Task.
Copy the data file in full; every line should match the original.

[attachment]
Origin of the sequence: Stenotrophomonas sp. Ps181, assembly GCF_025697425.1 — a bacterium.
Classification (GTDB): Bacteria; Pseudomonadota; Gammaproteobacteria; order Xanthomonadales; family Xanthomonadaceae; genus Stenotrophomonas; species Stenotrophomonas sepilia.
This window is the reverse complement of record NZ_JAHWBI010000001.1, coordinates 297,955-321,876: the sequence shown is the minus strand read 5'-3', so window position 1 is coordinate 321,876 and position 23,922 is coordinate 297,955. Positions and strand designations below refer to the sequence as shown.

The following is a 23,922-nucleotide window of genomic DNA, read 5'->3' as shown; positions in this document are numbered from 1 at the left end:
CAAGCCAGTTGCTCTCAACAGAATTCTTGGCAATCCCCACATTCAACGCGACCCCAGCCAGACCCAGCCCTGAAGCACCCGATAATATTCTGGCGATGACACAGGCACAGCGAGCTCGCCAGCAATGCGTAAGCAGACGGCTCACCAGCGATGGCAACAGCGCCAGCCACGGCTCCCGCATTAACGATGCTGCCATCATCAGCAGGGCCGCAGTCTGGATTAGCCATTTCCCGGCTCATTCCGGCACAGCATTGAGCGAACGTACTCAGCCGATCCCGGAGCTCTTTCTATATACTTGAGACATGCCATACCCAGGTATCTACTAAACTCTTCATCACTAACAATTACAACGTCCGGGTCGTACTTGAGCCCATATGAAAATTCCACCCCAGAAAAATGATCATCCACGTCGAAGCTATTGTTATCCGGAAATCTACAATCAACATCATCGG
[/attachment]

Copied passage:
Origin of the sequence: Stenotrophomonas sp. Ps181, assembly GCF_025697425.1 — a bacterium.
Classification (GTDB): Bacteria; Pseudomonadota; Gammaproteobacteria; order Xanthomonadales; family Xanthomonadaceae; genus Stenotrophomonas; species Stenotrophomonas sepilia.
This window is the reverse complement of record NZ_JAHWBI010000001.1, coordinates 297,955-321,876: the sequence shown is the minus strand read 5'-3', so window position 1 is coordinate 321,876 and position 23,922 is coordinate 297,955. Positions and strand designations below refer to the sequence as shown.

The following is a 23,922-nucleotide window of genomic DNA, read 5'->3' as shown; positions in this document are numbered from 1 at the left end:
CAAGCCAGTTGCTCTCAACAGAATTCTTGGCAATCCCCACATTCAACGCGACCCCAGCCAGACCCAGCCCTGAAGCACCCGATAATATTCTGGCGATGACACAGGCACAGCGAGCTCGCCAGCAATGCGTAAGCAGACGGCTCACCAGCGATGGCAACAGCGCCAGCCACGGCTCCCGCATTAACGATGCTGCCATCATCAGCAGGGCCGCAGTCTGGATTAGCCATTTCCCGGCTCATTCCGGCACAGCATTGAGCGAACGTACTCAGCCGATCCCGGAGCTCTTTCTATATACTTGAGACATGCCATACCCAGGTATCTACTAAACTCTTCATCACTAACAATTACAACGTCCGGGTCGTACTTGAGCCCATATGAAAATTCCACCCCAGAAAAATGATCATCCACGTCGAAGCTATTGTTATCCGGAAATCTACAATCAACATCATCGG